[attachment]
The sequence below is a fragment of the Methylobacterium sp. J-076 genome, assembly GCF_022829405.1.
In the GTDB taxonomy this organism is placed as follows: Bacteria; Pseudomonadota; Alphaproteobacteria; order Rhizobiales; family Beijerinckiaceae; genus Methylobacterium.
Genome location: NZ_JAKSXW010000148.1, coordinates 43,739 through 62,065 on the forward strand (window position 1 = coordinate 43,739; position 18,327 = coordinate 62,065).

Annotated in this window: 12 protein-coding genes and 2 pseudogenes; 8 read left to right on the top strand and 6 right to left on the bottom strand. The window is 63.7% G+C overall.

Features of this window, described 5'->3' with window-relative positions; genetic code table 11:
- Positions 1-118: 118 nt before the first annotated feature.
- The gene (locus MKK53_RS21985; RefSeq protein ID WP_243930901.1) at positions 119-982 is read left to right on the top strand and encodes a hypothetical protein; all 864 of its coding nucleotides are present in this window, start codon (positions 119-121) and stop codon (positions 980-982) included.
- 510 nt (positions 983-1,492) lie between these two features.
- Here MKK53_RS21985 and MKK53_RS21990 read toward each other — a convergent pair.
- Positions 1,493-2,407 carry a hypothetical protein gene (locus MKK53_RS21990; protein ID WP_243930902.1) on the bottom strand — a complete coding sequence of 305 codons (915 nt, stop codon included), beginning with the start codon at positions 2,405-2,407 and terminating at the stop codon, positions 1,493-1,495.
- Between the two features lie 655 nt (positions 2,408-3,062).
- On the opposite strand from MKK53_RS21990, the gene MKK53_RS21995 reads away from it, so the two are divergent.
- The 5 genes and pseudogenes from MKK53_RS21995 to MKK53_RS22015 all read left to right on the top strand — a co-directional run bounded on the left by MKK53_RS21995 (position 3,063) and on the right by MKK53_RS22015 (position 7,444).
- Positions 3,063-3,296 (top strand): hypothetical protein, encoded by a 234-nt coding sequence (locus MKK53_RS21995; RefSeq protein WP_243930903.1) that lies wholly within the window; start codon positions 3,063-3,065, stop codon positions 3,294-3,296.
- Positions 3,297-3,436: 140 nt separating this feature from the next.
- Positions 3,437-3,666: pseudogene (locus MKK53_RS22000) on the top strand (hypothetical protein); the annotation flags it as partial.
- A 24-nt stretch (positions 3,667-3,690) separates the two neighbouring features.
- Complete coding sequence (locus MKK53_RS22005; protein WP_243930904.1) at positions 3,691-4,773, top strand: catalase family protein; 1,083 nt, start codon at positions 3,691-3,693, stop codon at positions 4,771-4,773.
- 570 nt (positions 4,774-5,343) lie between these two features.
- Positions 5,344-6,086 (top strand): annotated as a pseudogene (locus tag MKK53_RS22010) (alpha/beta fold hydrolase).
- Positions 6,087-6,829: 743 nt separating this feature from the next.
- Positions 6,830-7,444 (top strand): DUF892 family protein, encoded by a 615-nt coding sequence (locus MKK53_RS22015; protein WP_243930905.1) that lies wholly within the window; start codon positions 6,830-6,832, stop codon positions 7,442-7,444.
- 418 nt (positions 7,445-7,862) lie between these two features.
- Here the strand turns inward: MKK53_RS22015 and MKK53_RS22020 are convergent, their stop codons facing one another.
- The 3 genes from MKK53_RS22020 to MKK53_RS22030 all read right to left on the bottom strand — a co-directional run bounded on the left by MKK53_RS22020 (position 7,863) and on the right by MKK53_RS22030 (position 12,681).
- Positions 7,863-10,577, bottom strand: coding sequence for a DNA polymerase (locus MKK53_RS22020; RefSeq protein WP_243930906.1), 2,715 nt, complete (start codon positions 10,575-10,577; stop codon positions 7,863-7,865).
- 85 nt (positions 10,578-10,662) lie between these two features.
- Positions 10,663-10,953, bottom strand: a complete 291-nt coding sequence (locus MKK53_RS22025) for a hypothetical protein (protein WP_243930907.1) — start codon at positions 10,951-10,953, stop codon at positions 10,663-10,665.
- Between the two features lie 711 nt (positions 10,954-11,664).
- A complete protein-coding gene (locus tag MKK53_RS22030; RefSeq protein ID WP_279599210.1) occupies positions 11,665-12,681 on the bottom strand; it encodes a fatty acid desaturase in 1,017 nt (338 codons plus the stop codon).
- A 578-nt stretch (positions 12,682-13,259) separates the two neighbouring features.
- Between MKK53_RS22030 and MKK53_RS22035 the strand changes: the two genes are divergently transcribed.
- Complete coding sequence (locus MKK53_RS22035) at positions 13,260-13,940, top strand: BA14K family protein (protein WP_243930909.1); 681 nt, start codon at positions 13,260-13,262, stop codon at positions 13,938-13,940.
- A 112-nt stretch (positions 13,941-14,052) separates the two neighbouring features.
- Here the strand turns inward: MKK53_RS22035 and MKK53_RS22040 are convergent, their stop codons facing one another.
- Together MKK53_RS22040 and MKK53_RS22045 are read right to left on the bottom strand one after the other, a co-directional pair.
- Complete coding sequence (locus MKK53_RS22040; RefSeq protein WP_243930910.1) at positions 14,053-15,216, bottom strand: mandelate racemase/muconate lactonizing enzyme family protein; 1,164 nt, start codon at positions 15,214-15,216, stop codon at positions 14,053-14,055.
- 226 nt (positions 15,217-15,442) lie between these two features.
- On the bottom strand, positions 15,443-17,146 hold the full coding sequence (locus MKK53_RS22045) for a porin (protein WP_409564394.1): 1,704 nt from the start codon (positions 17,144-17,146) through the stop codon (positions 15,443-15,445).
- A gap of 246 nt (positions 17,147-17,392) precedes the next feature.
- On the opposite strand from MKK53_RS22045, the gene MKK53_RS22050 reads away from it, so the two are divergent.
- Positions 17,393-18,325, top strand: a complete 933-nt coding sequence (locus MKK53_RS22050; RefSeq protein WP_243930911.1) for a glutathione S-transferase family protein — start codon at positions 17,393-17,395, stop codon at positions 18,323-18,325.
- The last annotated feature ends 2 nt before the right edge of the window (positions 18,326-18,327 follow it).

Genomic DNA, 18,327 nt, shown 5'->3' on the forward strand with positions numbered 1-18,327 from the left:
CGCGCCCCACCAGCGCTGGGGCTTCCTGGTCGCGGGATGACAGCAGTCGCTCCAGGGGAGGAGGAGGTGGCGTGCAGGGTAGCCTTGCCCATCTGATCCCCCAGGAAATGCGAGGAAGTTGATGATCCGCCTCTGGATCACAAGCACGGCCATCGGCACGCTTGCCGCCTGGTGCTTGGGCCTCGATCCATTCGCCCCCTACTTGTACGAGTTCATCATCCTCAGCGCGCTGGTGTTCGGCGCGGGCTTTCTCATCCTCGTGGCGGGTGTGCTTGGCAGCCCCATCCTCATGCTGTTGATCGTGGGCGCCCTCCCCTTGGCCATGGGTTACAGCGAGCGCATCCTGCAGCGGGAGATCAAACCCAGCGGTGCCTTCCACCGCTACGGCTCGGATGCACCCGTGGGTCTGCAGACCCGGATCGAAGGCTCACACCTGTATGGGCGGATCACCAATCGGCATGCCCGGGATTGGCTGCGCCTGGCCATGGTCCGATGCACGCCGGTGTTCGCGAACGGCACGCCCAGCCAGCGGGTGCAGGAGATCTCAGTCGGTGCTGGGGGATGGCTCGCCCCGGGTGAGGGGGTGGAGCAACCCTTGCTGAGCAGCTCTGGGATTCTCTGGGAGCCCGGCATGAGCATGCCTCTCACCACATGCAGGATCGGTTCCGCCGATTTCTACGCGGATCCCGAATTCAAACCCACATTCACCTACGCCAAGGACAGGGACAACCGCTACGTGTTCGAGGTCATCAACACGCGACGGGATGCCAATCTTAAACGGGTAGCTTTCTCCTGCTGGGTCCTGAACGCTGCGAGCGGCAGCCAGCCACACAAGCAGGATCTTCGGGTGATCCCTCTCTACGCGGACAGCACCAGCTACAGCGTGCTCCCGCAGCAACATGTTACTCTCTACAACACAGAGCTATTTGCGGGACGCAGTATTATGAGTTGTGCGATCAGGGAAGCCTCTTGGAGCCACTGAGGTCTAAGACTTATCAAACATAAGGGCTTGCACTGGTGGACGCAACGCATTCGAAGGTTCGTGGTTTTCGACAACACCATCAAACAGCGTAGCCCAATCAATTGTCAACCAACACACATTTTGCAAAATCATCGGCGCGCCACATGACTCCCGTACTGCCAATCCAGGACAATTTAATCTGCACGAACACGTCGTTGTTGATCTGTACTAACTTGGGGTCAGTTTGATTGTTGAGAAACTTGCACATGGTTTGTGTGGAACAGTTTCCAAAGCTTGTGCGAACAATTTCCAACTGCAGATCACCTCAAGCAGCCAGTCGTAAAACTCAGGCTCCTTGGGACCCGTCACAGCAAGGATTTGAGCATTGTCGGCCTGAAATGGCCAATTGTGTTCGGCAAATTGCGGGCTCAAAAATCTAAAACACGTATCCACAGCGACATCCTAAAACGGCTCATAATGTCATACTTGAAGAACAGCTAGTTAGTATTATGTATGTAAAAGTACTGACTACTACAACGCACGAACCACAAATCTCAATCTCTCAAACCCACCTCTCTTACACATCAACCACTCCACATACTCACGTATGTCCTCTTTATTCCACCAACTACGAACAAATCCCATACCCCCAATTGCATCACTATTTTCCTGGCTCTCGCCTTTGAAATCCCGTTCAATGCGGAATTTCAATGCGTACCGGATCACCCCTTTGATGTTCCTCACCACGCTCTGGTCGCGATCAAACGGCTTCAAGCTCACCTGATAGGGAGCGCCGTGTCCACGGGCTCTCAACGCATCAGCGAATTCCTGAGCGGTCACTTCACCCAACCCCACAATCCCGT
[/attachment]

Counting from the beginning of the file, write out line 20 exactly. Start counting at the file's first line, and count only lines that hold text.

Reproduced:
- Positions 5,344-6,086 (top strand): annotated as a pseudogene (locus tag MKK53_RS22010) (alpha/beta fold hydrolase).